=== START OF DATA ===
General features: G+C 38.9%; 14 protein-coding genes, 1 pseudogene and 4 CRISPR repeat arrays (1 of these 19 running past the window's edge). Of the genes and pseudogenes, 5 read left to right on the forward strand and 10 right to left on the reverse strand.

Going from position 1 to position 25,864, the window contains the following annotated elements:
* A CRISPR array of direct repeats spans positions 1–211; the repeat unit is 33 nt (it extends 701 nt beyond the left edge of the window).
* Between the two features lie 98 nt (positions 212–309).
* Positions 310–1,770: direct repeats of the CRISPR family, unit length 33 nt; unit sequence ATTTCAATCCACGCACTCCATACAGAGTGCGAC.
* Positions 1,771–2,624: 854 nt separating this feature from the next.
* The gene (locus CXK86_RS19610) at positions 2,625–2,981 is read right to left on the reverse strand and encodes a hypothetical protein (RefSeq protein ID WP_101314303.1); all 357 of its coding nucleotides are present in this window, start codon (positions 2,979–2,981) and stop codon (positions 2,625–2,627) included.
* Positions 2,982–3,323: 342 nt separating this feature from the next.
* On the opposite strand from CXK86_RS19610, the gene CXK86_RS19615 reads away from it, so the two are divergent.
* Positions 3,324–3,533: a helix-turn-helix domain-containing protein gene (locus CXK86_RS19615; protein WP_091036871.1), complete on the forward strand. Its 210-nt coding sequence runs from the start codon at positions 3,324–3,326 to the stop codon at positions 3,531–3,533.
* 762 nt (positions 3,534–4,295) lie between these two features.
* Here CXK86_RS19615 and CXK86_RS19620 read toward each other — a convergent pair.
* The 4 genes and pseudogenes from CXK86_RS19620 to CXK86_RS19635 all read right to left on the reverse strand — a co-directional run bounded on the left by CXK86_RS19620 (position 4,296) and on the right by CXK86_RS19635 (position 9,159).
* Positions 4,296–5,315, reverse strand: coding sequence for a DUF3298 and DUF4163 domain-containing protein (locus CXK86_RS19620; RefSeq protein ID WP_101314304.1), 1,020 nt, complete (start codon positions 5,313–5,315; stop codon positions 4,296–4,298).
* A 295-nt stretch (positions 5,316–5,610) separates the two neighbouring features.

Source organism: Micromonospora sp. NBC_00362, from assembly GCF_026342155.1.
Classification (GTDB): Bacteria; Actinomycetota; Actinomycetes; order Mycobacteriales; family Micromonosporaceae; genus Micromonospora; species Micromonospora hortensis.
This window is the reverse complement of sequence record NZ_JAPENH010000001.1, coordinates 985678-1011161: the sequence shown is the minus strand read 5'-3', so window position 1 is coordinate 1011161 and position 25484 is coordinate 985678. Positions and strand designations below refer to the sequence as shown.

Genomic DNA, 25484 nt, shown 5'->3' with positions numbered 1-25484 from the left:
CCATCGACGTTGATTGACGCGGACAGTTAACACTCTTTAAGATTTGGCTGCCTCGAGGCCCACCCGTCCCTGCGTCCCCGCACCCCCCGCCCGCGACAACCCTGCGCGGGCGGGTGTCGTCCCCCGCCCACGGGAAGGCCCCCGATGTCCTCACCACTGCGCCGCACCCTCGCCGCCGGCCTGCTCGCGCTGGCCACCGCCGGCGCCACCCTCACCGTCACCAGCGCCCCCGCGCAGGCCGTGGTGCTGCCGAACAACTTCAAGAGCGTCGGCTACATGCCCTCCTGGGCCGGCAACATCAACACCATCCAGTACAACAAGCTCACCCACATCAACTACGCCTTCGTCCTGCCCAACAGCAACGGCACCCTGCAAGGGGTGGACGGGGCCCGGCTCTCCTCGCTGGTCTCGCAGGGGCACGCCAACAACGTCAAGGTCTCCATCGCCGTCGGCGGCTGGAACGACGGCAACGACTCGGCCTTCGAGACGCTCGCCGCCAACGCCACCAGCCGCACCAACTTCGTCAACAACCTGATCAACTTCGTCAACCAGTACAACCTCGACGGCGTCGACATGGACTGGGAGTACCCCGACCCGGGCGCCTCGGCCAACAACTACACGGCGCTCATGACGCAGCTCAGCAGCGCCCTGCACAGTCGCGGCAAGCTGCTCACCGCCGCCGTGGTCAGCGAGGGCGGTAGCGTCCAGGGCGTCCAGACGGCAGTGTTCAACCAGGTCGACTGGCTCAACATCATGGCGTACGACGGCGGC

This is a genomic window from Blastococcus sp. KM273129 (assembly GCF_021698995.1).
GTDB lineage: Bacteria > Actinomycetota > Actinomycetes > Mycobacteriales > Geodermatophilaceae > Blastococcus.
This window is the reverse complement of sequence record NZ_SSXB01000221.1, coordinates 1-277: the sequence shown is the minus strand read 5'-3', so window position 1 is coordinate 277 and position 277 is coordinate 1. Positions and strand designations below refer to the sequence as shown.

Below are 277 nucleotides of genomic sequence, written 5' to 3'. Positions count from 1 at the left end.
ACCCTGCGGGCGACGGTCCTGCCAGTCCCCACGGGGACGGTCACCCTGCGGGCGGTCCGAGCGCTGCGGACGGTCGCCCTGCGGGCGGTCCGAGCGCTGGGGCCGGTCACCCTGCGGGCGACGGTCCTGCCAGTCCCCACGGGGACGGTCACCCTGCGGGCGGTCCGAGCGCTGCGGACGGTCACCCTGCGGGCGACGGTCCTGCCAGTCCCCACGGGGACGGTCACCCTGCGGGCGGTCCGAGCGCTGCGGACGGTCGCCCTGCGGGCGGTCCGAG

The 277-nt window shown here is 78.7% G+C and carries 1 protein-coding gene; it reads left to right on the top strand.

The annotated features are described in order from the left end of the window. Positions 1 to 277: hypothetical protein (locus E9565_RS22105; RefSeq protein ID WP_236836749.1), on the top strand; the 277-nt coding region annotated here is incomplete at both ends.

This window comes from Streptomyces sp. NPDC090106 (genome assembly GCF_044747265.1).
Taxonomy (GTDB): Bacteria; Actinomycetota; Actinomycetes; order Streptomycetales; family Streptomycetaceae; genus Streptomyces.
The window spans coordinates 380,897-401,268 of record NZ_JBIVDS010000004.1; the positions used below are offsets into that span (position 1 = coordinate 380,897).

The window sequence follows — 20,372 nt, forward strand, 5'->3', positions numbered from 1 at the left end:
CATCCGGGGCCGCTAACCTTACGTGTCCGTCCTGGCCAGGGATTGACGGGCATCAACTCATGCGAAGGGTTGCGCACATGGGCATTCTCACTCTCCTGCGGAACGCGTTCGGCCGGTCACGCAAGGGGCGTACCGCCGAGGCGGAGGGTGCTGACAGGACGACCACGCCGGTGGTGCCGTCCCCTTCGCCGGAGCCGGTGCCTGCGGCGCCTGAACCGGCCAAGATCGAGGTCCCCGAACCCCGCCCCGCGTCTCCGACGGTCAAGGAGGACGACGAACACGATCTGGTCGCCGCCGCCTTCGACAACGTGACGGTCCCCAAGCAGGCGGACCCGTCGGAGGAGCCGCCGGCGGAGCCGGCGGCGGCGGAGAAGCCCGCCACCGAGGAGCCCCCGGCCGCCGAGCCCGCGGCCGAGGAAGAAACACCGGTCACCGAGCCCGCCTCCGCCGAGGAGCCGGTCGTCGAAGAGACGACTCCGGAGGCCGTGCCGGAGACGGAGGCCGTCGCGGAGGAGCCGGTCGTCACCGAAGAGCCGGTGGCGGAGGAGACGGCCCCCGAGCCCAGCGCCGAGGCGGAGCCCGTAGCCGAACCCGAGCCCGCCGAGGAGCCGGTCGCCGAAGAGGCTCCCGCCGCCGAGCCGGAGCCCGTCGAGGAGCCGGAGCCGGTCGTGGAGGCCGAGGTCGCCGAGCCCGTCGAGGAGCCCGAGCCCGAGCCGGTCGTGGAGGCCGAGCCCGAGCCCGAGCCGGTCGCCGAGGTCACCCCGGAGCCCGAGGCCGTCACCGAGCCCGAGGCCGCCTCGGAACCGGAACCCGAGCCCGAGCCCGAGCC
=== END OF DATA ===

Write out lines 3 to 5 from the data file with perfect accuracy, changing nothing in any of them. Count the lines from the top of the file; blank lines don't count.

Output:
* A CRISPR array of direct repeats spans positions 1–211; the repeat unit is 33 nt (it extends 701 nt beyond the left edge of the window).
* Between the two features lie 98 nt (positions 212–309).
* Positions 310–1,770: direct repeats of the CRISPR family, unit length 33 nt; unit sequence ATTTCAATCCACGCACTCCATACAGAGTGCGAC.